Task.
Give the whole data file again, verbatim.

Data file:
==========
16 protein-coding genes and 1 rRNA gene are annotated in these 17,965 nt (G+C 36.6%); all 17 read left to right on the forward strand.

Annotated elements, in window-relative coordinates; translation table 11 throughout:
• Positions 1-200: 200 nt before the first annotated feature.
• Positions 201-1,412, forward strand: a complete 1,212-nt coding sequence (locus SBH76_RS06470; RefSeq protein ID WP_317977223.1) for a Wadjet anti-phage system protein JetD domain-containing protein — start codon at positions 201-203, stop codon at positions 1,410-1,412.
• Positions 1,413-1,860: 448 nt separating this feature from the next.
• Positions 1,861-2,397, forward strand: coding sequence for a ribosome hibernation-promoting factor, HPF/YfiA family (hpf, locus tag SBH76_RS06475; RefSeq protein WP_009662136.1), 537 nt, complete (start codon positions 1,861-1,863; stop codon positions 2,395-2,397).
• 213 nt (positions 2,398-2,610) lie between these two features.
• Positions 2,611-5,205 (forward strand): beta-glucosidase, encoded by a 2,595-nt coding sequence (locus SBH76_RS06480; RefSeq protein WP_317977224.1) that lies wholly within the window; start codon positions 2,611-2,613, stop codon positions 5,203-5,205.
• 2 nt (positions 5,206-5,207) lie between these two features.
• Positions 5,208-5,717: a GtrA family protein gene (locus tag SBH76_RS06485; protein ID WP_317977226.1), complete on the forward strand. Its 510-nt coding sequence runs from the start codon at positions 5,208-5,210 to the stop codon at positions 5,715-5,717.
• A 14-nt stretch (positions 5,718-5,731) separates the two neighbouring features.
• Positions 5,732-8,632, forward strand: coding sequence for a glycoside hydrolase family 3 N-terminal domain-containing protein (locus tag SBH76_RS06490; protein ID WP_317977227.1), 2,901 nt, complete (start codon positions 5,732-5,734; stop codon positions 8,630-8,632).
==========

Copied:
16 protein-coding genes and 1 rRNA gene are annotated in these 17,965 nt (G+C 36.6%); all 17 read left to right on the forward strand.

Annotated elements, in window-relative coordinates; translation table 11 throughout:
• Positions 1-200: 200 nt before the first annotated feature.
• Positions 201-1,412, forward strand: a complete 1,212-nt coding sequence (locus SBH76_RS06470; RefSeq protein ID WP_317977223.1) for a Wadjet anti-phage system protein JetD domain-containing protein — start codon at positions 201-203, stop codon at positions 1,410-1,412.
• Positions 1,413-1,860: 448 nt separating this feature from the next.
• Positions 1,861-2,397, forward strand: coding sequence for a ribosome hibernation-promoting factor, HPF/YfiA family (hpf, locus tag SBH76_RS06475; RefSeq protein WP_009662136.1), 537 nt, complete (start codon positions 1,861-1,863; stop codon positions 2,395-2,397).
• 213 nt (positions 2,398-2,610) lie between these two features.
• Positions 2,611-5,205 (forward strand): beta-glucosidase, encoded by a 2,595-nt coding sequence (locus SBH76_RS06480; RefSeq protein WP_317977224.1) that lies wholly within the window; start codon positions 2,611-2,613, stop codon positions 5,203-5,205.
• 2 nt (positions 5,206-5,207) lie between these two features.
• Positions 5,208-5,717: a GtrA family protein gene (locus tag SBH76_RS06485; protein ID WP_317977226.1), complete on the forward strand. Its 510-nt coding sequence runs from the start codon at positions 5,208-5,210 to the stop codon at positions 5,715-5,717.
• A 14-nt stretch (positions 5,718-5,731) separates the two neighbouring features.
• Positions 5,732-8,632, forward strand: coding sequence for a glycoside hydrolase family 3 N-terminal domain-containing protein (locus tag SBH76_RS06490; protein ID WP_317977227.1), 2,901 nt, complete (start codon positions 5,732-5,734; stop codon positions 8,630-8,632).